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Can Chickens Eat Brussels Sprouts?

If you've got extra sprouts after harvesting and wondering if your chickens can eat brussels sprouts, you're not alone!

Chickens are natural omnivores and while commercially produced chicken feed supplies all the nutrients they need to survive, I feel that chickens, like humans, benefit from a varied diet.

If you've kept chickens for long, you'll know that chickens are real connoisseurs, enjoying the finer things in life like bugs, bits of food buried underneath the feeder, and straight-up dirty puddle water.

Kinda makes you feel silly for googling if your chickens can have brussels sprouts or not?!

Spangled hamburg rooster.

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Can Chickens Eat Brussels Sprouts?

Yes, your chickens can have brussels sprouts! They can eat all types of cabbage, from red to green, to brussels sprouts, and napa cabbage.

BUT WAIT! There's a catch!

While your chickens love treats, it's important to ensure that you only feed your chickens these treats in moderation.

As a general rule, too many treats can affect your chickens negatively. Their commercial feed is specially formulated to provide all the micro and macro nutrients they need, so adding too much extra fresh food can throw their nutrition out of whack, especially fiber-filled food like sprouts that don't have much nutritional value in the way of protein and fats.

Like broccoli and cauliflower, sprouts contain goitrogens, and if offered in excess can cause avian goiter, so caution should be taken when feeding your flock these veggies. Goiter is an abnormal enlargement of the thyroid gland and symptoms can include weight loss, lethargy, depression, and worse.

If your chickens are on feed containing soybeans, it's especially important to monitor their consumption of cruciferous vegetables such as cauliflower, kale, cabbage, and turnips. These contain goitrogens that may impact your flock's health.


Brussels Sprouts Are Healthy For Chickens Too!

While it's common knowledge that chickens require a healthy diet to maintain good health and quality egg production, it's easy to overlook the benefits of veggies. These nutritious and tasty greens can play a crucial role in supporting your feathered friends' overall well-being and egg laying.

Sprouts are an excellent example, it's a great source of vitamins, minerals, and fiber, and contain lots of vitamin K to ensure your hens are laying viable, healthy eggs.

The outer leaves are edible, and although tough in texture to us, the chickens adore them. Don't forget that cores and stems are also a healthy treat. So when you're whipping up a batch of smoked brussels sprouts make sure to save the stems and cores for your flock.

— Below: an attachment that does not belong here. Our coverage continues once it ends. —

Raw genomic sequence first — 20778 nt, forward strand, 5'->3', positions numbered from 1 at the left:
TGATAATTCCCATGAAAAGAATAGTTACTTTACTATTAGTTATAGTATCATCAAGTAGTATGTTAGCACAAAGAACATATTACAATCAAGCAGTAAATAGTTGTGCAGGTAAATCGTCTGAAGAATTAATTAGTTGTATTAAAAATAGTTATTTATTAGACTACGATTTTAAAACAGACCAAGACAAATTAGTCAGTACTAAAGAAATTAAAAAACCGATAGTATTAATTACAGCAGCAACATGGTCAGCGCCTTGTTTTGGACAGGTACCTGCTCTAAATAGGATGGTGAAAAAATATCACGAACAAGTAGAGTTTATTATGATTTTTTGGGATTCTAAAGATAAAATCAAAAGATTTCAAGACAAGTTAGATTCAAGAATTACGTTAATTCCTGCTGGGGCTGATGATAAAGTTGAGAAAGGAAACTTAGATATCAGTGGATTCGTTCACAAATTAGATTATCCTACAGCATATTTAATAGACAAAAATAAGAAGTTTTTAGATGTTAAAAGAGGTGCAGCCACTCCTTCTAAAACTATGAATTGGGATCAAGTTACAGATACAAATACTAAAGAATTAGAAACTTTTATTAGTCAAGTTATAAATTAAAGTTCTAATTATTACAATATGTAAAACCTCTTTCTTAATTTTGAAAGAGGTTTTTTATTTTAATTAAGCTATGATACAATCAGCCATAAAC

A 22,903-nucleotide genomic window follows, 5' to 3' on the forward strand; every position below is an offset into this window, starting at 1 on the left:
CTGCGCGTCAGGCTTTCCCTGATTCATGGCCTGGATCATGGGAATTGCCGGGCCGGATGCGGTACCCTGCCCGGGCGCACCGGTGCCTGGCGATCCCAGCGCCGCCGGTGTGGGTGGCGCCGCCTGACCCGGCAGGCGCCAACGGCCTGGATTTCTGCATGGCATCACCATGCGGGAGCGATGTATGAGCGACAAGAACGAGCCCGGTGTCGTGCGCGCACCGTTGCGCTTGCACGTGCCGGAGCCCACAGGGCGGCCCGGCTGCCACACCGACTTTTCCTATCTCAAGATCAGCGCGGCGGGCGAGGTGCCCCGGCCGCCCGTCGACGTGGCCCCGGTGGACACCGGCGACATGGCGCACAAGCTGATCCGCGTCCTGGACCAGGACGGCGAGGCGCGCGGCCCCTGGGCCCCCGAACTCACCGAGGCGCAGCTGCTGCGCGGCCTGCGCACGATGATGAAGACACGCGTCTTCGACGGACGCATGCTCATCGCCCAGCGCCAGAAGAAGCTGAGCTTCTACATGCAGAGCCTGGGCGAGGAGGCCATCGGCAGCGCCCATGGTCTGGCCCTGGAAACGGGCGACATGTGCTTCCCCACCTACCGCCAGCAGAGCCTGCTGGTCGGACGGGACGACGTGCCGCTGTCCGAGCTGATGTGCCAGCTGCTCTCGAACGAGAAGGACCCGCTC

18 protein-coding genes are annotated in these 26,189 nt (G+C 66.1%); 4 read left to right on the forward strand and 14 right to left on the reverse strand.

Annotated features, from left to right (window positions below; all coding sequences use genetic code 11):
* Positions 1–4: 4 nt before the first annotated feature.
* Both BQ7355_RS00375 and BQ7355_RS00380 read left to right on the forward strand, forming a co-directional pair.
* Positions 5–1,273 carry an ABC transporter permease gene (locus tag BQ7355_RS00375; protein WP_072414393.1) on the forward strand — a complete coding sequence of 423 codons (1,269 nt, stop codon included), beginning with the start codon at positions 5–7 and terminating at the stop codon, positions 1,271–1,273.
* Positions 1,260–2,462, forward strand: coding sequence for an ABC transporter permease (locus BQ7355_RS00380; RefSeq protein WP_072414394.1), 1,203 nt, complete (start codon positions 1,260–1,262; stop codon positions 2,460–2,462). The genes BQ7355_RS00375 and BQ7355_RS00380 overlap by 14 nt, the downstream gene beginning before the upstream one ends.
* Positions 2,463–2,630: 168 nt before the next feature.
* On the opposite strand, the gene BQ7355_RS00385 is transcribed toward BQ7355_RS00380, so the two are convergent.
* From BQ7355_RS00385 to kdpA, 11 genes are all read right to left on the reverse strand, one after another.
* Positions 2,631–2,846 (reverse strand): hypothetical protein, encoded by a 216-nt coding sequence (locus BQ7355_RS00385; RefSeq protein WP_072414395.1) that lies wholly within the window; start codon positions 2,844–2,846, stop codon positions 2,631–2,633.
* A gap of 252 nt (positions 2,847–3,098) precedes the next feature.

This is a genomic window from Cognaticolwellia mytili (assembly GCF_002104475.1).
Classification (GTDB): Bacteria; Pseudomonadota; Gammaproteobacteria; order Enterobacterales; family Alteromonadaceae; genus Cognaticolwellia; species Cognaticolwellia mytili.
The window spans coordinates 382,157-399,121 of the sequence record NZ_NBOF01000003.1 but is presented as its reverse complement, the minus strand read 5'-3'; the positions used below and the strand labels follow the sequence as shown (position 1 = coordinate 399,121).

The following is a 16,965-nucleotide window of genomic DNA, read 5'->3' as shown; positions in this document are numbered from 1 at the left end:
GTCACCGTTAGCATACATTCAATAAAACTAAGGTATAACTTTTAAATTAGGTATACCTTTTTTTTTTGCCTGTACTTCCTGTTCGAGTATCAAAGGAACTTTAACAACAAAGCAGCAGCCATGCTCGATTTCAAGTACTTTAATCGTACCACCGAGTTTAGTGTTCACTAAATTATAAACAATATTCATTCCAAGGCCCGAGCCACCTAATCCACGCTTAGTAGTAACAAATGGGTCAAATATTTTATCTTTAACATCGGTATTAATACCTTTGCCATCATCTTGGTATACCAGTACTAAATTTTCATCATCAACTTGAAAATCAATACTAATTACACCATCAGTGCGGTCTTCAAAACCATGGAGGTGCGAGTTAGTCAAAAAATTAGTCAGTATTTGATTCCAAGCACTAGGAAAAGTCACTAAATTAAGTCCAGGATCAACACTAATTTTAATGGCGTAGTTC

What Parts Of The Brussels Sprouts Plant Can Chickens Eat?

Well, they can eat all of it!

The roots, the stalks, the core, and the leaves are all edible and are a great treat for your chooks.

If you're like me, and you cut the brussels sprouts plants at the soil level to allow the roots to break down in your no-till garden or you just don't want to give them the entire plant, it is fine to just feed them the leaves or and stems, but they can also eat entire heads that may have gotten contaminated by cabbage worms!

Splash whiting true blue hen in a chicken run.

Feeding Chickens Brussels Sprouts

Before you serve sprouts to your flock, consider the following:

  • Rinse and inspect the fresh sprouts: If you wouldn't eat them, don't feed them to your birds. If there are moldy, rotten spots cut those off and discard them or add them to the compost pile.
  • Chickens aren't exactly known for being able to effectively eat whole sprouts. Due to their lack of teeth, they may get frustrated if the leaves are too tough to peck and might just lose interest in the treat entirely.
  • Try to ensure that whatever part of the raw sprouts you are giving your laying hens is cut up into small pieces so they can pick it up easily and enjoy it. We often use a food processor to chop fresh produce into chicken bite-sized pieces.
  • Cooked sprouts can be offered in larger pieces, as the cooking process breaks down the tough cell walls and allows the chickens to peck out appropriate-sized bites.
  • Don't forget to provide grit. To ensure digestive system health and the overall well-being of your feathered friends, chickens need grit as a supplement to help break down their food in the gizzard when feeding them anything other than commercial feed.
Chickens eating fresh greens.

More Chicken Content!


Yes. If you're going to feed chickens brussels sprouts, do it in moderation and prepare it carefully to ensure their safety. Always verify that the sprouts are fresh and in reasonable-sized pieces for easy consumption. Don't forget to provide grit, especially when you give fresh fruits and veggies to your feathered flock.

Pin This Guide To Feeding Chickens Brussels Sprouts!

Chicken pecking a leaf.